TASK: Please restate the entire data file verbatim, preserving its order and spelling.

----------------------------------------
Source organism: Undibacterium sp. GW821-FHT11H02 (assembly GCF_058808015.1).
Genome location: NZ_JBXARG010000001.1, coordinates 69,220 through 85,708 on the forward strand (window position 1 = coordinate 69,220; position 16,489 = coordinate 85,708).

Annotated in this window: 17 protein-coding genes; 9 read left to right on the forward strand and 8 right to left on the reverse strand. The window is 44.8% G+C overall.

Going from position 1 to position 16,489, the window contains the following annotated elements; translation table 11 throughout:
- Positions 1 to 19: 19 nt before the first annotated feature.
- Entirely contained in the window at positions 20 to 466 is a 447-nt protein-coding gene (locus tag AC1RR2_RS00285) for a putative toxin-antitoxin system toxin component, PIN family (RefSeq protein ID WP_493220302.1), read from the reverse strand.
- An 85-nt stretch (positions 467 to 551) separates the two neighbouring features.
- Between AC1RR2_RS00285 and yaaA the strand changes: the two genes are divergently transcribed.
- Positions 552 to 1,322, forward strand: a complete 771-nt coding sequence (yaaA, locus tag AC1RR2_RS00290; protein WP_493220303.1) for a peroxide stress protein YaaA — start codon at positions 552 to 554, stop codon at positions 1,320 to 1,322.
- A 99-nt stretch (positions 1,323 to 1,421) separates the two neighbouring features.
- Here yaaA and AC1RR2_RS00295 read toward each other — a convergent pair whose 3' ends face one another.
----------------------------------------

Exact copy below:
Source organism: Undibacterium sp. GW821-FHT11H02 (assembly GCF_058808015.1).
Genome location: NZ_JBXARG010000001.1, coordinates 69,220 through 85,708 on the forward strand (window position 1 = coordinate 69,220; position 16,489 = coordinate 85,708).

Annotated in this window: 17 protein-coding genes; 9 read left to right on the forward strand and 8 right to left on the reverse strand. The window is 44.8% G+C overall.

Going from position 1 to position 16,489, the window contains the following annotated elements; translation table 11 throughout:
- Positions 1 to 19: 19 nt before the first annotated feature.
- Entirely contained in the window at positions 20 to 466 is a 447-nt protein-coding gene (locus tag AC1RR2_RS00285) for a putative toxin-antitoxin system toxin component, PIN family (RefSeq protein ID WP_493220302.1), read from the reverse strand.
- An 85-nt stretch (positions 467 to 551) separates the two neighbouring features.
- Between AC1RR2_RS00285 and yaaA the strand changes: the two genes are divergently transcribed.
- Positions 552 to 1,322, forward strand: a complete 771-nt coding sequence (yaaA, locus tag AC1RR2_RS00290; protein WP_493220303.1) for a peroxide stress protein YaaA — start codon at positions 552 to 554, stop codon at positions 1,320 to 1,322.
- A 99-nt stretch (positions 1,323 to 1,421) separates the two neighbouring features.
- Here yaaA and AC1RR2_RS00295 read toward each other — a convergent pair whose 3' ends face one another.